|Canon 5D Mark III« »||Full Frame||22.1||5760||3840||1080/30p||24.0||11.7||2293||81|
|Canon 5D Mark II« »||Full Frame||21.0||5616||3744||1080/30p||23.7||11.9||1815||79|
|Canon 5D« »||Full Frame||12.7||4368||2912||-||22.9||11.1||1368||71|
|Nikon D850« »||Full Frame||45.4||8256||5504||4K/30p||26.4||14.8||2660||100|
|Nikon D3400« »||APS-C||24.0||6000||4000||1080/60p||24.8||13.9||1192||86|
|Nikon D500« »||APS-C||20.7||5568||3712||4K/30p||24.0||14.0||1324||83|
|Nikon D7200« »||APS-C||24.0||6000||4000||1080/60p||24.5||14.6||1333||87|
|Nikon D7100« »||APS-C||24.0||6000||4000||1080/60p||24.2||13.7||1256||83|
|Nikon D800« »||Full Frame||36.2||7360||4912||1080/30p||25.3||14.4||2853||95|
|Nikon D800E« »||Full Frame||36.2||7360||4912||1080/30p||25.6||14.3||2979||96|
Many modern cameras are not only capable of taking still images, but also of capturing video footage. Both cameras under consideration have a sensor with sufficiently fast read-out times for moving pictures, and both provide the same movie specifications (4K/30p).
Feature comparison: Canon 5D Mark IV vs Nikon D7500
Apart from body and sensor, cameras can and do differ across a variety of features. The 5D Mark IV and the D7500 are similar in the sense that both have an optical viewfinder. The latter is useful for getting a clear image for framing even in brightly lit environments. The adjacent table lists some of the other core features of the Canon 5D Mark IV and Nikon D7500 along with similar information for a selection of comparators. If needed, the dpreview camera hub, for example, contains further detail on the cameras' specs.
|Canon 5D Mark IV»||optical||Y||3.2||1620||fixed||Y||8000||7.0||n||n|
|Canon 6D Mark II« »||optical||Y||3.0||1040||swivel||Y||4000||6.5||n||n|
|Canon 80D« »||optical||Y||3.0||1040||swivel||Y||8000||7.0||Y||n|
|Canon 1D X Mark II« »||optical||Y||3.2||1620||fixed||Y||8000||16.0||n||n|
|Canon 5DS R« »||optical||Y||3.2||1040||fixed||n||8000||5.0||n||n|
|Canon 5DS« »||optical||Y||3.2||1040||fixed||n||8000||5.0||n||n|
|Canon 5D Mark III« »||optical||Y||3.2||1040||fixed||n||8000||6.0||n||n|
|Canon 5D Mark II« »||optical||Y||3.0||920||fixed||n||8000||3.9||n||n|
|Canon 5D« »||optical||Y||2.5||230||fixed||n||8000||3.0||n||n|
|Nikon D850« »||optical||Y||3.2||2359||tilting||Y||8000||9.0||n||n|
|Nikon D3400« »||optical||n||3.0||921||fixed||n||4000||5.0||Y||n|
|Nikon D500« »||optical||Y||3.2||2359||tilting||Y||8000||10.0||n||n|
|Nikon D7200« »||optical||Y||3.2||1229||fixed||n||8000||6.0||Y||n|
|Nikon D7100« »||optical||Y||3.2||1229||fixed||n||8000||6.0||Y||n|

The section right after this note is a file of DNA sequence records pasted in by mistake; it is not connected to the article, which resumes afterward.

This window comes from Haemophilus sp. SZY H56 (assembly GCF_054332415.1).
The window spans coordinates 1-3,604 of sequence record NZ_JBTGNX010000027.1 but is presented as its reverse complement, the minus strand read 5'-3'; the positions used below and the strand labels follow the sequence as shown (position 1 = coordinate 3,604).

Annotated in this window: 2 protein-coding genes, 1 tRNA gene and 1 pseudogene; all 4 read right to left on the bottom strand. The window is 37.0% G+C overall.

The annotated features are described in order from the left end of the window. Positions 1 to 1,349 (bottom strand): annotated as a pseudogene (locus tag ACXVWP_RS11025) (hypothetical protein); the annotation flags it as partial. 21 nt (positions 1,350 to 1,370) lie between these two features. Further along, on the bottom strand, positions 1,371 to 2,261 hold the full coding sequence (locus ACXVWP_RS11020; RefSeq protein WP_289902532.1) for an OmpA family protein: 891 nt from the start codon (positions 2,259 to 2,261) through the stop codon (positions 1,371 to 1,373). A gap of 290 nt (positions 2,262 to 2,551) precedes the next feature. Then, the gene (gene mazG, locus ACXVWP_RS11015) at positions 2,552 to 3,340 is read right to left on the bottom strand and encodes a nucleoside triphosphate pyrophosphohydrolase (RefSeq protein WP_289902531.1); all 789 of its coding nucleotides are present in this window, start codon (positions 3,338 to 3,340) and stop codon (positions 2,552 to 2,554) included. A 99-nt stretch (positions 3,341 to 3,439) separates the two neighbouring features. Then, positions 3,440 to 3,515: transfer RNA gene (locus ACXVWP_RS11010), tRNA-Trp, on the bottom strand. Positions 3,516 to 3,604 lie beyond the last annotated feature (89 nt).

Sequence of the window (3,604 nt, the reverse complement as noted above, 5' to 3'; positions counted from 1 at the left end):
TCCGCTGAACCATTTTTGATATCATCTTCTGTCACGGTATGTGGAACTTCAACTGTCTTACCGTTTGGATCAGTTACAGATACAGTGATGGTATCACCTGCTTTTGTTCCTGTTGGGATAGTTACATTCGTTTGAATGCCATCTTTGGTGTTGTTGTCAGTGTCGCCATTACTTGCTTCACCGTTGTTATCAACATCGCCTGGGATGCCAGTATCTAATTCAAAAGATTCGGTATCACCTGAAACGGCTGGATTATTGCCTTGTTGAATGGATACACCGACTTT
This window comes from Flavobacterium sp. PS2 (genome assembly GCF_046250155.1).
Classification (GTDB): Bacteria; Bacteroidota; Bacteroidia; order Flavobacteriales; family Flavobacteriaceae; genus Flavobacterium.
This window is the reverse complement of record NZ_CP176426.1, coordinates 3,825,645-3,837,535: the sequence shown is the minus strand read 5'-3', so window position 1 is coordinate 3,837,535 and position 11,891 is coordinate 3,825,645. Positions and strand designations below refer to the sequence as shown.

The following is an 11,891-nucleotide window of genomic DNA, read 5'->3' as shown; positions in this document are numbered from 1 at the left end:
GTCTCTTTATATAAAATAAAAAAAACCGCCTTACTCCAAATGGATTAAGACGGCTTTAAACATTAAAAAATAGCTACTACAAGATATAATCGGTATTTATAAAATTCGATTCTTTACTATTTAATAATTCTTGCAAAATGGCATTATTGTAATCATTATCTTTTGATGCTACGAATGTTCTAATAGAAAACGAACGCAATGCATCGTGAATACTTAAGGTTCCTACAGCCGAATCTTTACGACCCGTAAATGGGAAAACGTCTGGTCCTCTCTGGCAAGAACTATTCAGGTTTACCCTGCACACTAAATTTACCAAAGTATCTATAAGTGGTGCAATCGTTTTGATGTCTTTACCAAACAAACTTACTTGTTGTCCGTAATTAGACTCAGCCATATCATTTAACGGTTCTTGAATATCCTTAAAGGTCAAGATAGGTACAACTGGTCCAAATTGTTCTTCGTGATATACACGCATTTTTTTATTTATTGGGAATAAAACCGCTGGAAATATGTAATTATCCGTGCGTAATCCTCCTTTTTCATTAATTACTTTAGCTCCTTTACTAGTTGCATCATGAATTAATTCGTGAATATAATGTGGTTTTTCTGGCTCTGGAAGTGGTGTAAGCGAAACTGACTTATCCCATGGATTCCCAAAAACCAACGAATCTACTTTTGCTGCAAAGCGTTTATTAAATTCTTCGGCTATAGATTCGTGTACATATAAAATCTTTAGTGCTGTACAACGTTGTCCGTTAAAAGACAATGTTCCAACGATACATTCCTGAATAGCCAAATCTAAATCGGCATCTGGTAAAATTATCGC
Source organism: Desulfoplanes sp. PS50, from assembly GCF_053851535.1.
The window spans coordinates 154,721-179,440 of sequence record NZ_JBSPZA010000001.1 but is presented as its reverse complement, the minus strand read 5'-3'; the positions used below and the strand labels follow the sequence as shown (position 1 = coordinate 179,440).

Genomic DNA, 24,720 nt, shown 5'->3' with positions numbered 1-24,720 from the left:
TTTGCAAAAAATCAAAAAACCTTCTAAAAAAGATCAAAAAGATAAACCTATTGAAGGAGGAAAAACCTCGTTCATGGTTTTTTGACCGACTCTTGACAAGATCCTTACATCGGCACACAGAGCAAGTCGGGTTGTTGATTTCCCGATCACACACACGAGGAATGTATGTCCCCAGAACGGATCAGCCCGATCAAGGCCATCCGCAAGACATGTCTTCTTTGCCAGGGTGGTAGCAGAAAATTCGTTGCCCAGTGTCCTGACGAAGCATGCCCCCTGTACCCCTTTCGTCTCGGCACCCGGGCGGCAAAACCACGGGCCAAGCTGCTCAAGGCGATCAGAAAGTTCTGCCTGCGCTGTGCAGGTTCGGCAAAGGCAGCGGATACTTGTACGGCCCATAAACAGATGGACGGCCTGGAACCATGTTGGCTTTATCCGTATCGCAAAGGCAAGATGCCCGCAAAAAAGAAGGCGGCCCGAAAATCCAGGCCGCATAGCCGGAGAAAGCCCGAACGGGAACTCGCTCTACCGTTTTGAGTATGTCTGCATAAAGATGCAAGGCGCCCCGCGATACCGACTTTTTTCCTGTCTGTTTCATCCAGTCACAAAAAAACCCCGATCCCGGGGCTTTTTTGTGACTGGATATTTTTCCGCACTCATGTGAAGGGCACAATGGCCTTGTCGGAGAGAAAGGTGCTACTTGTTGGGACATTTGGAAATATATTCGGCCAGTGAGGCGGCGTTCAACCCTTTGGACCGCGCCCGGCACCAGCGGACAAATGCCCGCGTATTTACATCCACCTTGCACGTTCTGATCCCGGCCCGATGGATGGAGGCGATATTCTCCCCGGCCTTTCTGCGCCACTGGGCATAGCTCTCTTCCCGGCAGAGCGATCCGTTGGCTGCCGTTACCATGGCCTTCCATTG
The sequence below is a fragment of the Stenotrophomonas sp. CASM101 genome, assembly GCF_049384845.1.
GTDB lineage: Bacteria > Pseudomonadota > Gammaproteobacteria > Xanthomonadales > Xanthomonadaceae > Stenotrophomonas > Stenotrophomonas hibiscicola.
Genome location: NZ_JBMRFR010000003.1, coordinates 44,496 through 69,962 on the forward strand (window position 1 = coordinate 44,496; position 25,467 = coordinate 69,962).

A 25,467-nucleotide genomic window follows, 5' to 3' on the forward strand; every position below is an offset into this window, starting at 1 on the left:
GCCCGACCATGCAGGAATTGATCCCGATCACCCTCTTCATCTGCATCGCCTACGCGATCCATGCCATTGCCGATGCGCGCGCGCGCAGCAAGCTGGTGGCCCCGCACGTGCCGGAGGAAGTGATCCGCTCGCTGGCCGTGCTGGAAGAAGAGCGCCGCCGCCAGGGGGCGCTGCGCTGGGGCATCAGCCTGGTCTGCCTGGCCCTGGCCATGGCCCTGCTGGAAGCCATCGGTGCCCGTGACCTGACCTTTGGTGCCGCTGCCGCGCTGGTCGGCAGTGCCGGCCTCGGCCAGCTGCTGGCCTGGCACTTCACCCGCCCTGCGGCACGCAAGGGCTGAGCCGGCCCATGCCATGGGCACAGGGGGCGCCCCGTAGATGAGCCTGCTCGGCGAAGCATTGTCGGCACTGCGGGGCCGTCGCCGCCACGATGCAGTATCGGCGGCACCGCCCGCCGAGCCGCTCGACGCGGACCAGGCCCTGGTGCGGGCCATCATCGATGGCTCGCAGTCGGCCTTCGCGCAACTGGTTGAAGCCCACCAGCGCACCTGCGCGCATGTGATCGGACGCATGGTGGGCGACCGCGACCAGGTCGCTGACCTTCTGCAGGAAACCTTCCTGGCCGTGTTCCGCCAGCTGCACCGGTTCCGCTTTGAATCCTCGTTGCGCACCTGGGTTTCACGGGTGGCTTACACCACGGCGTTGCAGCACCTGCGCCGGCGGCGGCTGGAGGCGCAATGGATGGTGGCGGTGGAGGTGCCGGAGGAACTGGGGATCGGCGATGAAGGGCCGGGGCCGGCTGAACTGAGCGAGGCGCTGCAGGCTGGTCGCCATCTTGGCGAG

|Nikon D800« »||optical||Y||3.2||921||fixed||n||8000||4.0||Y||n|
|Nikon D800E« »||optical||Y||3.2||921||fixed||n||8000||4.0||Y||n|
Both the 5D Mark IV and the D7500 are current models that good online retailers will have in stock. You can check the latest prices, for example, at amazon. The 5D Mark IV replaced the earlier Canon 5D Mark III, while the D7500 followed on from the Nikon D7200.
Review summary: Canon 5D Mark IV vs Nikon D7500
So what is the bottom line? Is the Canon 5D Mark IV better than the Nikon D7500 or vice versa? A synthesis of the relative strong points of each of the models is listed below.
Arguments in favor of the Canon EOS 5D Mark IV:
- More detail: Offers more megapixels (30.1 vs 20.7MP) with a 21% higher linear resolution.
- Better image quality: Scores markedly higher (5 points) in the DXO overall assessment.
- Better low-light sensitivity: Requires less light for good images (1 stops ISO advantage).
- More detailed LCD: Has a higher resolution rear screen (1620k vs 922k dots).
- More heavily discounted: Has been on the market for longer (launched in August 2016).
Advantages of the Nikon D7500:
- More flexible LCD: Has a tilting screen for odd-angle shots in landscape orientation.
- Faster burst: Shoots at higher frequency (8 vs 7 flaps/sec) to capture the decisive moment.
- More compact: Is smaller (136x104mm vs 151x116mm) and will fit more readily into a bag.
- Less heavy: Has a lower weight (by 170g or 19 percent) and is thus easier to take along.
- Easier fill-in: Has a small integrated flash to brighten shadows of backlit subjects.
- More affordable: Was introduced into a lower priced category (63 percent cheaper at launch).
- More modern: Was introduced somewhat (7 months) more recently.
If the count of relative strengths (bullet points above) is taken as a measure, the D7500 emerges as the winner of the match-up (7 : 5 points). However, the relevance of individual strengths will vary across photographers, so that you might want to apply your own weighing scheme to the summary points when reflecting and deciding on a new camera.
In any case, while the comparison of the spec-sheets of cameras can offer a general idea of their imaging potential, it remains incomplete and does no justice, for example, to the way the 5D Mark IV or the D7500 handle or perform in practice. At times, user reviews, such as those published at amazon, address these issues in a useful manner, but such feedback is on many occasions incomplete, inconsistent, and unreliable. This is why hands-on reviews by experts are important. The adjacent table relays the overall verdicts of several of the most popular camera review sites (cameralabs, dpreview, ephotozine, imaging-resource, photographyblog). You can find the full text of the reviews by clicking on the site logo in the table header.
|Canon 5D Mark IV»||HiRec||87/100||4.5/5||5/5||4.5/5||Aug 2016||3,499|
|Nikon D7500«||HiRec||86/100||5/5||4.5/5||4.5/5||Apr 2017||1,299|
|Canon 6D Mark II« »||Rec||80/100||4.5/5||4/5||4/5||Jun 2017||1,999|
|Canon 80D« »||HiRec||84/100||4.5/5||4.5/5||4.5/5||Feb 2016||1,199|
|Canon 1D X Mark II« »||-||89/100||4.5/5||5/5||4.5/5||Feb 2016||5,999|
|Canon 5DS R« »||Rec||83/100||5/5||5/5||4.5/5||Feb 2015||3,699|
|Canon 5DS« »||Rec||83/100||4.5/5||5/5||4.5/5||Feb 2015||3,699|
|Canon 5D Mark III« »||HiRec||82/100||4.5/5||5/5||4.5/5||Mar 2012||3,499||-|
|Canon 5D Mark II« »||91/100||79/100||4/5||5/5||-||Sep 2008||3,499||-|
|Canon 5D« »||88/100||HiRec||rev||rev||-||Aug 2005||3,299||-|
|Nikon D850« »||HiRec||89/100||4.5/5||5/5||5/5||Jul 2017||3,299|
|Nikon D3400« »||Rec||76/100||4/5||4.5/5||4.5/5||Aug 2016||499|
|Nikon D500« »||HiRec||91/100||4.5/5||5/5||5/5||Jan 2016||1,999|
|Nikon D7200« »||HiRec||84/100||4.5/5||4/5||4.5/5||Mar 2015||1,199||-|
|Nikon D7100« »||HiRec||85/100||4.5/5||5/5||4.5/5||Feb 2013||1,199||-|
|Nikon D800« »||HiRec||82/100||5/5||5/5||5/5||Feb 2012||2,999||-|
|Nikon D800E« »||-||84/100||5/5||4.5/5||5/5||Feb 2012||3,299||-|
Care should be taken when interpreting the review scores above, though. The assessments were made in relation to similar cameras of the same technological generation. Hence, a score should always be seen in the context of the camera's market launch date and its price, and comparisons of ratings among very different cameras or across long time periods have little meaning. It should also be noted that some of the review sites have over time altered the way they render their verdicts.